At 18, my nose-in-the-books pays off, and I go as far as I can, to the east coast, on scholarships to study in Boston. Of course I study theatre (playwriting), because theatre is the safe house for queers, kicked out literally or emotionally, through action or neglect. By 23, I get my degree, work for a year to save up, and get the Hell out of America. I feel like Dante. I’m in love with the concept of a new life.

Matin et soir (2020), acrylic on canvas, 50 x 61cm

Our parents, raised on judgment and anxiety, stare at us, their liberal offspring, with awe at our strange desire for humanity. Humanity, to them, a Western tantrum. It is sci-fi and luxurious. Both my parents vote for Trump — twice. The first time, we argue on different sides of the ocean, bound by love and rage. The second, my mother is diagnosed with cancer; we make a pact to not speak of politics. I’m afraid that what I want to say will kill her. I’m afraid of wanting to kill her with my words.

On the last days of January, before the pandemic, I’m on the metro in Paris. I see a woman speaking Russian to her two small children as she gathers their winter hats in her hand. I don’t know yet what it’s like to lose a parent. But I know what it’s like to lose a country. It’s a pain like devotion. Bright blue and orange wool clutched in the mother’s hand.

I see a woman speaking Russian to her two small children as she gathers their winter hats in her hand. I don’t know yet what it’s like to lose a parent. But I know what it’s like to lose a country

I can’t speak for all my ancestors. Besides, they did not talk much. I was raised on generational reverence. But their history fatigues me. With their painstaking absolutes and severed inner world and defense mechanisms and premature child-rearing and monomyths. “‘Home’ is the primary connection between you and the rest of the world,” the psychologist Dr. Frank T. McAndrew says. Well, a whole diaspora of us would rather go online than go home. We want to be seen on a different topography. We want movement that is other than flight. We want connection that includes our darkest data. We run straight into the fire, because that messy heat is our closest kin. Raised on catastrophic scenarios, we reclaim that apocalypse that our parents used to discipline us with. To plunge my hand into my own history and borrow the words of the poet Anna Akhmatova: “I just can’t comprehend / Whether it is the end of the day, the end of the world, / Or the mystery of mysteries in me again.”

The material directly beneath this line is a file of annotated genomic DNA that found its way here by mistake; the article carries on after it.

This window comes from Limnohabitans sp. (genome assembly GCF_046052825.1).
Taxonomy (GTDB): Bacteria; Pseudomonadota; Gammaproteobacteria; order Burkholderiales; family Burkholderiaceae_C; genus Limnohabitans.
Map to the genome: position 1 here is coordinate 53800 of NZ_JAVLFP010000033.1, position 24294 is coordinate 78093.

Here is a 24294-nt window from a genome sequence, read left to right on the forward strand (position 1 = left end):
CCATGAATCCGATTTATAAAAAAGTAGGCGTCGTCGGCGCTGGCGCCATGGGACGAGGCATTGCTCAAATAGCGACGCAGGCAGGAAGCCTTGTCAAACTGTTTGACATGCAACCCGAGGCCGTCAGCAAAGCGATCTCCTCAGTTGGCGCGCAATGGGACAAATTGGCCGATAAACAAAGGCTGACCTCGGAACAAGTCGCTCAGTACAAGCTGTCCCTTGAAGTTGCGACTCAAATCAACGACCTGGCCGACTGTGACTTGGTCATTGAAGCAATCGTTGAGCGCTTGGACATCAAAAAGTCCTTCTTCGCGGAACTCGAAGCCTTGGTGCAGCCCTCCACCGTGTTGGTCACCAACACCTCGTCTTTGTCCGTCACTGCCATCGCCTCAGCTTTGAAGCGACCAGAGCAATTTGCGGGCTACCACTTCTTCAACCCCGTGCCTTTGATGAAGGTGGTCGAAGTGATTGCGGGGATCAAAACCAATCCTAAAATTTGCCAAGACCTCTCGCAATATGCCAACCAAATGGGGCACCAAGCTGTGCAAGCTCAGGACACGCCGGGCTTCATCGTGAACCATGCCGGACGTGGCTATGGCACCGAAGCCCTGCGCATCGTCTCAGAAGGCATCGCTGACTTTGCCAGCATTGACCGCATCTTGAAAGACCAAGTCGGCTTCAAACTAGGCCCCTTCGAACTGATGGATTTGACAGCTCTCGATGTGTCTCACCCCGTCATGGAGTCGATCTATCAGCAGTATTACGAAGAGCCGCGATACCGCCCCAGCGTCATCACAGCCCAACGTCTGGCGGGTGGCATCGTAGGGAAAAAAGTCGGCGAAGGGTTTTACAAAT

A series of identity photos taken by Yelena Moskovich for her residency paperwork in Paris, France

There was a time when fear was used to contain the household. Us, them. Family was once a barracks against the bleak world. But now, Home has its windows open. Ironically, my fear is now something that connects me deeper to this world. It is the mystery of my own mysteries – with so much room for the mystery of others.

In Talking to Myself about the Poetics of Space, the German philosopher and cultural theorist Peter Sloterdijk describes humans as “animals who like to change rooms”. I am this animal. I’ve mulled around the great house of several continents, sniffing out my spot, moving on, moving on…

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Our past speaks in nations. But what are these borders we sacrificed so many lives and human decency for? How do they serve us today? What are the walls of nation states and what are the walls of “nuclear family” states. We are children committed to an unsound secret. But the truth is, we never wanted to be defined by a fixed territory, even if we inhabit it. As the French philosopher Gilles Deleuze so aptly captures, “territory doesn’t exist, what exists is the movement.” A state of mind, a way of the spirit, a chord in the heart – this is our geography.

The bond we make to space is the bond we make to history. Family is a wound. History is a wound. Acknowledging this is a way of coming home. I don’t want to be part of the holiday-jingle-mechanism. I refuse the culture of falsified territories of kinship. This is not how my love is felt and it’s not how my love is given. But I do not refuse family, nor history, nor home. As this season turns, I’m thinking about the possibility of us healing home – instead of heading home – for the holidays. Some of us can do this with our blood-family, others with our chosen family, and others with pets, or nature, or connected solitude. Home is a language that belongs to us and when you speak it, I hope the speaking brings a bit of your own mystery to the surface. A breeze. A new room. A luminous fire.